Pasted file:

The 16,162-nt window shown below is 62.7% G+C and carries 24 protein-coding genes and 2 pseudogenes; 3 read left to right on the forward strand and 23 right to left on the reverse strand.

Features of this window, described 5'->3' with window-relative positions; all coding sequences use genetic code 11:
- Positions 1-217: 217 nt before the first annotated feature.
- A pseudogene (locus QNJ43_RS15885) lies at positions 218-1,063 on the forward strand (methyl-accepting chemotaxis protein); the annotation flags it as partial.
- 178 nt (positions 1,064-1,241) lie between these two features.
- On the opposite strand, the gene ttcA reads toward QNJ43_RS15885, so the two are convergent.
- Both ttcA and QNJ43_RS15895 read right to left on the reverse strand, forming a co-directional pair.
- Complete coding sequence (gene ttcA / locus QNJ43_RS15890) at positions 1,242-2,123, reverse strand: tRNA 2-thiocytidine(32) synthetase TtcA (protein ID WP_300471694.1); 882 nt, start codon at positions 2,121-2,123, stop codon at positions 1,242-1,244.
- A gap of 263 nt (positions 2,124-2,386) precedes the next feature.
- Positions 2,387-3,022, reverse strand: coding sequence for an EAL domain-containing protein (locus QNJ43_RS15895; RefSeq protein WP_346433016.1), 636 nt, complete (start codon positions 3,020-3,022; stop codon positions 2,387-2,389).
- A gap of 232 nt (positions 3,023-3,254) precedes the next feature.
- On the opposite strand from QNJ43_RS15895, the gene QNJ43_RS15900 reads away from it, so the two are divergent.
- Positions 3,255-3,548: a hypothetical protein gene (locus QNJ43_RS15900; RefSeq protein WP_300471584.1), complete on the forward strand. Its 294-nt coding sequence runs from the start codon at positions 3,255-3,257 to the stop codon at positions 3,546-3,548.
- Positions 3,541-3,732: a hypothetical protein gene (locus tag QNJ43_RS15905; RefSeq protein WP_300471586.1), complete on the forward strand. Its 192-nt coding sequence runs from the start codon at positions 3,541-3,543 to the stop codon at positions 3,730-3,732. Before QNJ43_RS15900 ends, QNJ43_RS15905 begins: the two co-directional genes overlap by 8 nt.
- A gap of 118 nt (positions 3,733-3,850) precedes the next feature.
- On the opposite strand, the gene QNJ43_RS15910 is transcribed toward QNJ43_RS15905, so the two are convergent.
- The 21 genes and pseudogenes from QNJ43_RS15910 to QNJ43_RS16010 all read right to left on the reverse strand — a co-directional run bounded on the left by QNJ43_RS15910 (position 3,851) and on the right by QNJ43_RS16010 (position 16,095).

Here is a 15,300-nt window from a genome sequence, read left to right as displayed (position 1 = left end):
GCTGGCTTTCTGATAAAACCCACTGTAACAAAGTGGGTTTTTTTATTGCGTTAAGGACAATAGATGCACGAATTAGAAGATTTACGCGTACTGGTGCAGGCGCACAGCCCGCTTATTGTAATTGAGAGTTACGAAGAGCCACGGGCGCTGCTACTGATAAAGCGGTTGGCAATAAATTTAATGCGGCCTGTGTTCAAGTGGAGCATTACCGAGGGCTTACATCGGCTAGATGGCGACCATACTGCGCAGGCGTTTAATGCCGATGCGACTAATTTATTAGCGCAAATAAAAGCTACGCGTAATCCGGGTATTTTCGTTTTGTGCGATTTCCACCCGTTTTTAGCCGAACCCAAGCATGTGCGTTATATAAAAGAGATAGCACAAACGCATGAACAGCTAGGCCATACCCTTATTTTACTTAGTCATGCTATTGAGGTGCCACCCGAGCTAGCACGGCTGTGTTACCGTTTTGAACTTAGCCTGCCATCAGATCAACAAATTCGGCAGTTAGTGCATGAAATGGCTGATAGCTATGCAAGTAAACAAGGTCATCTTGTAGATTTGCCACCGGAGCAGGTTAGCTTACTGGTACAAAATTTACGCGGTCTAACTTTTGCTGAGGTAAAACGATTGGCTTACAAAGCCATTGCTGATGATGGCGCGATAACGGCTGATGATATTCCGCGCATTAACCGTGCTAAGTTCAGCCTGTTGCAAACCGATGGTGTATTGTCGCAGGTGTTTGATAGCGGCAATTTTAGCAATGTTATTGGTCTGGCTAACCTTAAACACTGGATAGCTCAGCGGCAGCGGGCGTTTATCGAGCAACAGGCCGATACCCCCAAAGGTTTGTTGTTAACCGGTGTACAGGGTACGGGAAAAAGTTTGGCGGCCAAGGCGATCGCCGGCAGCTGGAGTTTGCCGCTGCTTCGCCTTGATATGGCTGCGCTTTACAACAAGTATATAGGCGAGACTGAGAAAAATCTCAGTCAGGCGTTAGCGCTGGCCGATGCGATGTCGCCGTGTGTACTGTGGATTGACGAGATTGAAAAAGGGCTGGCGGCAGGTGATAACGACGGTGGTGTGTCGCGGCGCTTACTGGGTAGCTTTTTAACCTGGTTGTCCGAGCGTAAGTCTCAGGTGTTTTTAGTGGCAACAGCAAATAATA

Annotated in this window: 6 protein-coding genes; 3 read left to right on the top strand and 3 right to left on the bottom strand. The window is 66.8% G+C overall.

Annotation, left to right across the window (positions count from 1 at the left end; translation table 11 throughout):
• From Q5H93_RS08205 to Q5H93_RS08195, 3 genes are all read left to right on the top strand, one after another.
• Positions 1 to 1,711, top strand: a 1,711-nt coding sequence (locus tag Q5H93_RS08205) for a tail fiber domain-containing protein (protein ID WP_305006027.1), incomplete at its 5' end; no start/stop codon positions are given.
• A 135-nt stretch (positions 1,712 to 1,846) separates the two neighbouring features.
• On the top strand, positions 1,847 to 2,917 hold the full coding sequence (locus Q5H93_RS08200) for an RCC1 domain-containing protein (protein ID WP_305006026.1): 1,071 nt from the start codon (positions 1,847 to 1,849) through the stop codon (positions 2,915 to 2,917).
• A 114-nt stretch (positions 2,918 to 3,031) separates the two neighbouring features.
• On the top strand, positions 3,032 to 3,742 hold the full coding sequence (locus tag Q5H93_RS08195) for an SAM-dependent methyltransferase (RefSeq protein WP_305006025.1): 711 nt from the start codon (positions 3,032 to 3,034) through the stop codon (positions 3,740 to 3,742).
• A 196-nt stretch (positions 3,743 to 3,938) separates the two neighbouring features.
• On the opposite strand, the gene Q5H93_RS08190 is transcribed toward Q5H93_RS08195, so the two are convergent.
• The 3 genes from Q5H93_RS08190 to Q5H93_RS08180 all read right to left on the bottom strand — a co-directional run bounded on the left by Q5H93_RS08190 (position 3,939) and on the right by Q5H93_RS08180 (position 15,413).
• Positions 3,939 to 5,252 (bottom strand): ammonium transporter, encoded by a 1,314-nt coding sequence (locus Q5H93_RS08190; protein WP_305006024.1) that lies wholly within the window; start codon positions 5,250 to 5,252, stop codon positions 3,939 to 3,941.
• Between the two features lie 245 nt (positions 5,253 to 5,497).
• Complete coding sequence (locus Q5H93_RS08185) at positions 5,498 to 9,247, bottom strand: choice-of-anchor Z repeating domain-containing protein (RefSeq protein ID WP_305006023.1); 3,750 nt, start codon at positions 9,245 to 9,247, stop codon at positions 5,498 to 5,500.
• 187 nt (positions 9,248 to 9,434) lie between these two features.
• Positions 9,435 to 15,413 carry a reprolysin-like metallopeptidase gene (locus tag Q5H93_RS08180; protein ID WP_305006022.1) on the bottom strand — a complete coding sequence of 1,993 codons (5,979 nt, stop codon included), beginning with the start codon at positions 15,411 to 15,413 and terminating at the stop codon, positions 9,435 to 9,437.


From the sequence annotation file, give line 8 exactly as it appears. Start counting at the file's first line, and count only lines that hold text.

- Complete coding sequence (gene ttcA / locus QNJ43_RS15890) at positions 1,242-2,123, reverse strand: tRNA 2-thiocytidine(32) synthetase TtcA (protein ID WP_300471694.1); 882 nt, start codon at positions 2,121-2,123, stop codon at positions 1,242-1,244.